Religious Beliefs and Politics
August 13, 2012
One of the explicit goals of CFI is to end the influence that religion has on public policy. Obviously, we are adamantly opposed to any politician who seeks to impose her/his religious views on other Americans. That said, not everyone who is religious is a theocrat, and religious beliefs, by themselves, do not disqualify someone for office. Under our Constitution they cannot.
If you think my remarks are occasioned by the billboards American Atheists will be putting up in Charlotte on Monday, you’re right.
Before going any further, let me hasten to say that I think American Atheists overall does a good job in promoting the cause of secularism and advancing the rights of nonbelievers. In particular, Dave Silverman did a fantastic job in coordinating the Reason Rally. CFI and the Council for Secular Humanism have worked with American Atheists in the past and we hope to do so in the future. But precisely because American Atheists is a friend and ally, we’re concerned about what they say, as it can reflect on all of us who are working toward a truly secular world.
One problem I have with the wording on the billboards is that it doesn’t match up with what AA says they’re doing with the billboards. The stated purpose of the billboards is to show “the foolishness of mixing religion with politics." However, the billboards don’t highlight any remark by a politician in which s/he tries to base public policy on a religious belief. The billboards do show a Mormon wearing sacred underwear and do reference the (minority) Mormon practice of baptizing the dead. But no Mormon politician says all Americans must wear sacred underwear or baptize the dead. The billboards also state that Christians promote hate and call it love. But no example is given of a statement by a politician that's relevant to this assertion. So where’s the mixing of religion with politics? One might be forgiven for thinking that it’s American Atheists who are, in this, instance mixing religion with politics.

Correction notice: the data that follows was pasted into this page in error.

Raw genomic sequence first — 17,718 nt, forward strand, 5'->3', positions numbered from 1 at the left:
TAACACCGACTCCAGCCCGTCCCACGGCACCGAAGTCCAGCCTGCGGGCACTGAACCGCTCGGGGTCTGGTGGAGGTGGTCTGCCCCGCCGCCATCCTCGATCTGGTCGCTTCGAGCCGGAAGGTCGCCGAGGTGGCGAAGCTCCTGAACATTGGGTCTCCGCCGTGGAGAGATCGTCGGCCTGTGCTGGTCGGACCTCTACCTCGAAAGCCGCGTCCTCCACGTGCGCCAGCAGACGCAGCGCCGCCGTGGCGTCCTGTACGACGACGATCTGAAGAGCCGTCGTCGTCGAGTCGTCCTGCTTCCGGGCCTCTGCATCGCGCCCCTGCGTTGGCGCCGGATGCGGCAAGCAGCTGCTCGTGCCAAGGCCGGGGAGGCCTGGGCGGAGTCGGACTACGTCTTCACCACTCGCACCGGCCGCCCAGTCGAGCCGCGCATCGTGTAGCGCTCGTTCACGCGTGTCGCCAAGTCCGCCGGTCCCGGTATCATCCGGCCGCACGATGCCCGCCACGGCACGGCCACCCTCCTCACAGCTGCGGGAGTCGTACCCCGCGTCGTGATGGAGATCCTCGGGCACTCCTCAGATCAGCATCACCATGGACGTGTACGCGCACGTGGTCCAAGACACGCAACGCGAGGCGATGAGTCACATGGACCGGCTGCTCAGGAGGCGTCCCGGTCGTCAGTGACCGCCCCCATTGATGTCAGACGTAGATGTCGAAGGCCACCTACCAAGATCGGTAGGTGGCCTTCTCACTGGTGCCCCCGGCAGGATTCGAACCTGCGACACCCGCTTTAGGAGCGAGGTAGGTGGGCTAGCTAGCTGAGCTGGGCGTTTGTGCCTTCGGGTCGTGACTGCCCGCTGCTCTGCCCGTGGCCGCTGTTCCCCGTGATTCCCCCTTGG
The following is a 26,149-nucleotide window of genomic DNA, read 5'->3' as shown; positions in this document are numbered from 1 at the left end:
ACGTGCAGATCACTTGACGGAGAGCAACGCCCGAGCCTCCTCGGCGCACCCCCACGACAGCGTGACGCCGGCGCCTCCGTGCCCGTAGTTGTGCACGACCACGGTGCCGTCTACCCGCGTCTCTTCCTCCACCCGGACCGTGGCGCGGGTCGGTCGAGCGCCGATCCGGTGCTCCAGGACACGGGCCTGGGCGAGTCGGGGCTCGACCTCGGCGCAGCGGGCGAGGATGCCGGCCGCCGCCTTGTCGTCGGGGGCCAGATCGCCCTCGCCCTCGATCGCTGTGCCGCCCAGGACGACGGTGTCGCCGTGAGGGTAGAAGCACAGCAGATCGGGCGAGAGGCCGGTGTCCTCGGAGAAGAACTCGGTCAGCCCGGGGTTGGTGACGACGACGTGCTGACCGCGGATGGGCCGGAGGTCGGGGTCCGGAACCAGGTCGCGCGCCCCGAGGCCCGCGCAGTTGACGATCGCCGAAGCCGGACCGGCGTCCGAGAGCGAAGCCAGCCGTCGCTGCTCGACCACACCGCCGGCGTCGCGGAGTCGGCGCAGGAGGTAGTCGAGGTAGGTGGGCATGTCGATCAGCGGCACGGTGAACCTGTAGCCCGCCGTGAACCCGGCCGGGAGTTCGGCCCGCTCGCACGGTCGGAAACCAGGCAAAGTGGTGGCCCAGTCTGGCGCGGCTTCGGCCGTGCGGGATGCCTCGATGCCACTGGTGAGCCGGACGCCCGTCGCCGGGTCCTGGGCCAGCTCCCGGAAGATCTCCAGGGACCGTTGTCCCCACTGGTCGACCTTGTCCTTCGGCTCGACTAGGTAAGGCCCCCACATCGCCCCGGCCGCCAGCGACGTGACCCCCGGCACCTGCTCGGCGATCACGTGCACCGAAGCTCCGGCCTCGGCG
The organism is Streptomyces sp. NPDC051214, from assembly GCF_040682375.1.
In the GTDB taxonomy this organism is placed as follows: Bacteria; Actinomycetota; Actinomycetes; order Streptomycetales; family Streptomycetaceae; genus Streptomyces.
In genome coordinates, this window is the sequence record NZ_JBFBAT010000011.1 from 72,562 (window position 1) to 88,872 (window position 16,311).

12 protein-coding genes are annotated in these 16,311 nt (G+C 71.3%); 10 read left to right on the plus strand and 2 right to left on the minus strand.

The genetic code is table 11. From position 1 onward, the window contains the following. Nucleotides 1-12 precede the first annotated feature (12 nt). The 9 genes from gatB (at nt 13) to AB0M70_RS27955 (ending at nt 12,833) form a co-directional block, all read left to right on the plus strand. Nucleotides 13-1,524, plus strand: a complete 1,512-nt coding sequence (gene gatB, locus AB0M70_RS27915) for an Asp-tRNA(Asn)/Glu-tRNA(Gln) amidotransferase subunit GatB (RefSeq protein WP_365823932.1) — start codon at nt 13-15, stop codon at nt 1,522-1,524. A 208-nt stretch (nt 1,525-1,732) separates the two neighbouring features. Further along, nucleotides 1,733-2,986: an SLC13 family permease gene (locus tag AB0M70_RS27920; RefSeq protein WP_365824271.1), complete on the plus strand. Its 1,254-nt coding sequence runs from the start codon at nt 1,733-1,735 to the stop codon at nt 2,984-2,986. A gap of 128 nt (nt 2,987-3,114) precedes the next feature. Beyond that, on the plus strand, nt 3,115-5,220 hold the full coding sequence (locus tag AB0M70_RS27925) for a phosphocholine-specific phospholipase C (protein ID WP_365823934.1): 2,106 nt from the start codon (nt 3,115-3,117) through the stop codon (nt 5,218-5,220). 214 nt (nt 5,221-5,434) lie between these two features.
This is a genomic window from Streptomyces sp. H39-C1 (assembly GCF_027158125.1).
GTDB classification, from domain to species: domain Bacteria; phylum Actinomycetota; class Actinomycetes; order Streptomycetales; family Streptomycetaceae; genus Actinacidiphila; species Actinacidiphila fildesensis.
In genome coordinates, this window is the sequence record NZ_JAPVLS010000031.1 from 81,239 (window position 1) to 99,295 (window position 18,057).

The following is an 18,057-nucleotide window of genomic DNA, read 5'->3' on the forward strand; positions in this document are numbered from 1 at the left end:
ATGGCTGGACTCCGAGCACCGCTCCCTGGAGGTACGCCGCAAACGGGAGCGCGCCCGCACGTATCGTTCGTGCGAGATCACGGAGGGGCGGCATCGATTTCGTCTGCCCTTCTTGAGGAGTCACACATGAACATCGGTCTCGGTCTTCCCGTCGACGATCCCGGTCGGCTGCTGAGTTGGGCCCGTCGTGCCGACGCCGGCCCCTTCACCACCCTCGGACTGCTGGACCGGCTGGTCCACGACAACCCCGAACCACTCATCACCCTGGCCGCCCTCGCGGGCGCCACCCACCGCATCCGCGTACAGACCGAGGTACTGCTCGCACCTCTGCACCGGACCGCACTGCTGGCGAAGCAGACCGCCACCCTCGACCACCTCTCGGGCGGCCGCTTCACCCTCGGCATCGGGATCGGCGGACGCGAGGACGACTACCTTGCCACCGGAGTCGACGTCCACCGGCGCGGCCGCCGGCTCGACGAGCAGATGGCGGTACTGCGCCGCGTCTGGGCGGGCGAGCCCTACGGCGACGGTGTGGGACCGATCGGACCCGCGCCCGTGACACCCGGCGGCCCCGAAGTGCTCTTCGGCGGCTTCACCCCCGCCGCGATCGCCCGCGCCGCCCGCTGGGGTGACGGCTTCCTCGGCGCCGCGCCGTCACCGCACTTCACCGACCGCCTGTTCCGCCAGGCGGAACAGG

The billboard message is essentially an attack on the absurdities and contradictions of Mormonism and Christianity. Fine. I don’t have a problem with that in principle, although I’d probably take a different approach, but why is this attack on religious beliefs being coupled with references to American politics and being placed on billboards in the city hosting the Democratic Convention? One could be forgiven for drawing the conclusion that AA is suggesting that religious individuals shouldn’t hold public office because their beliefs are not only unjustifiable but absurd.
I don’t think that’s what AA means to say, but because their message is ambiguous the billboards lend themselves to this interpretation.
In any event, let me be clear about CFI’s position. As indicated, we want religion out of government. Completely. Moreover, to the extent a politician indicates s/he is relying on religious doctrine to support a public policy position, s/he can be legitimately questioned about her/his beliefs. But the mere fact that someone describes themselves as a Jew, Mormon, Christian, Muslim, or whatever doesn’t disqualify them from any office. We have spent a long time and expended much effort in arguing that atheists shouldn't be excluded from office; I don’t think we should now start arguing that people with religious beliefs should be.
Note: This post has had one minor change to its original wording.